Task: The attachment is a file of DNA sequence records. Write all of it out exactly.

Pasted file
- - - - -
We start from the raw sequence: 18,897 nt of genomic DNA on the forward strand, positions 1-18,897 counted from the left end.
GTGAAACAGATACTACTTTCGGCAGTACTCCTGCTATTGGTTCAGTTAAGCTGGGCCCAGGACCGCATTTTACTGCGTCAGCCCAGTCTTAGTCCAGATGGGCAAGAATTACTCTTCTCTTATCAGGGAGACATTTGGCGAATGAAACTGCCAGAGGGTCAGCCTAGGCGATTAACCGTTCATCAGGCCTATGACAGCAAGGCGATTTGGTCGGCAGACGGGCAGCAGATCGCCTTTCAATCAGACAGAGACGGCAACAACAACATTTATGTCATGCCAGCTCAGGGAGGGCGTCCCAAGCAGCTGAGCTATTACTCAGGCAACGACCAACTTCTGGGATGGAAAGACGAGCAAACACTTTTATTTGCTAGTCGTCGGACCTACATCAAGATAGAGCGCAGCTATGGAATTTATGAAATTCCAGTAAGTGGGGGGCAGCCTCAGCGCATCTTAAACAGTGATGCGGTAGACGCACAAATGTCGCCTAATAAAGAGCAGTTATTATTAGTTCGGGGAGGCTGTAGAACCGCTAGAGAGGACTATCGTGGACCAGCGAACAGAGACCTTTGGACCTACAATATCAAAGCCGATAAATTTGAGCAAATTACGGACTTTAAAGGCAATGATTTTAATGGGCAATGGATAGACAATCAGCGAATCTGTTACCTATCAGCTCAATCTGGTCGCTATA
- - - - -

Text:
We start from the raw sequence: 18,897 nt of genomic DNA on the forward strand, positions 1-18,897 counted from the left end.
GTGAAACAGATACTACTTTCGGCAGTACTCCTGCTATTGGTTCAGTTAAGCTGGGCCCAGGACCGCATTTTACTGCGTCAGCCCAGTCTTAGTCCAGATGGGCAAGAATTACTCTTCTCTTATCAGGGAGACATTTGGCGAATGAAACTGCCAGAGGGTCAGCCTAGGCGATTAACCGTTCATCAGGCCTATGACAGCAAGGCGATTTGGTCGGCAGACGGGCAGCAGATCGCCTTTCAATCAGACAGAGACGGCAACAACAACATTTATGTCATGCCAGCTCAGGGAGGGCGTCCCAAGCAGCTGAGCTATTACTCAGGCAACGACCAACTTCTGGGATGGAAAGACGAGCAAACACTTTTATTTGCTAGTCGTCGGACCTACATCAAGATAGAGCGCAGCTATGGAATTTATGAAATTCCAGTAAGTGGGGGGCAGCCTCAGCGCATCTTAAACAGTGATGCGGTAGACGCACAAATGTCGCCTAATAAAGAGCAGTTATTATTAGTTCGGGGAGGCTGTAGAACCGCTAGAGAGGACTATCGTGGACCAGCGAACAGAGACCTTTGGACCTACAATATCAAAGCCGATAAATTTGAGCAAATTACGGACTTTAAAGGCAATGATTTTAATGGGCAATGGATAGACAATCAGCGAATCTGTTACCTATCAGCTCAATCTGGTCGCTATA